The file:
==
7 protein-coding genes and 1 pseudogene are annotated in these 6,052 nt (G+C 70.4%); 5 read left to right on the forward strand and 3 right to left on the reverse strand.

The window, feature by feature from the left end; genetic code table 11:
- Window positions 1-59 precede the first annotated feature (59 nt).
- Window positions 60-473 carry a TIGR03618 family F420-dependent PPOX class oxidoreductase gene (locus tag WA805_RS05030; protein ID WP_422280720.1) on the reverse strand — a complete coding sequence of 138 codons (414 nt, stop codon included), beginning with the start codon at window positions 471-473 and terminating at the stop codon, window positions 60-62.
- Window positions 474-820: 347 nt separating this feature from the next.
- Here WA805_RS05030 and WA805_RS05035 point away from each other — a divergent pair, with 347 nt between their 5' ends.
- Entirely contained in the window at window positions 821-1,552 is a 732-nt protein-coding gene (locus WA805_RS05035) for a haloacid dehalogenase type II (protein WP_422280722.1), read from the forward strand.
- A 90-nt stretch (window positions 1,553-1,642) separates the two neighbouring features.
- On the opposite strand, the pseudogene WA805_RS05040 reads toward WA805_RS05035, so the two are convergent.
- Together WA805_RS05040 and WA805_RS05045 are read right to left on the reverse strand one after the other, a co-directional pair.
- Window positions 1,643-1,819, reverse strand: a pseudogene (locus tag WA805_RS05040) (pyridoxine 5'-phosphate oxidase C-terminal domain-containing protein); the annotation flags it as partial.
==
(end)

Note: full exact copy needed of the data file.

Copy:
7 protein-coding genes and 1 pseudogene are annotated in these 6,052 nt (G+C 70.4%); 5 read left to right on the forward strand and 3 right to left on the reverse strand.

The window, feature by feature from the left end; genetic code table 11:
- Window positions 1-59 precede the first annotated feature (59 nt).
- Window positions 60-473 carry a TIGR03618 family F420-dependent PPOX class oxidoreductase gene (locus tag WA805_RS05030; protein ID WP_422280720.1) on the reverse strand — a complete coding sequence of 138 codons (414 nt, stop codon included), beginning with the start codon at window positions 471-473 and terminating at the stop codon, window positions 60-62.
- Window positions 474-820: 347 nt separating this feature from the next.
- Here WA805_RS05030 and WA805_RS05035 point away from each other — a divergent pair, with 347 nt between their 5' ends.
- Entirely contained in the window at window positions 821-1,552 is a 732-nt protein-coding gene (locus WA805_RS05035) for a haloacid dehalogenase type II (protein WP_422280722.1), read from the forward strand.
- A 90-nt stretch (window positions 1,553-1,642) separates the two neighbouring features.
- On the opposite strand, the pseudogene WA805_RS05040 reads toward WA805_RS05035, so the two are convergent.
- Together WA805_RS05040 and WA805_RS05045 are read right to left on the reverse strand one after the other, a co-directional pair.
- Window positions 1,643-1,819, reverse strand: a pseudogene (locus tag WA805_RS05040) (pyridoxine 5'-phosphate oxidase C-terminal domain-containing protein); the annotation flags it as partial.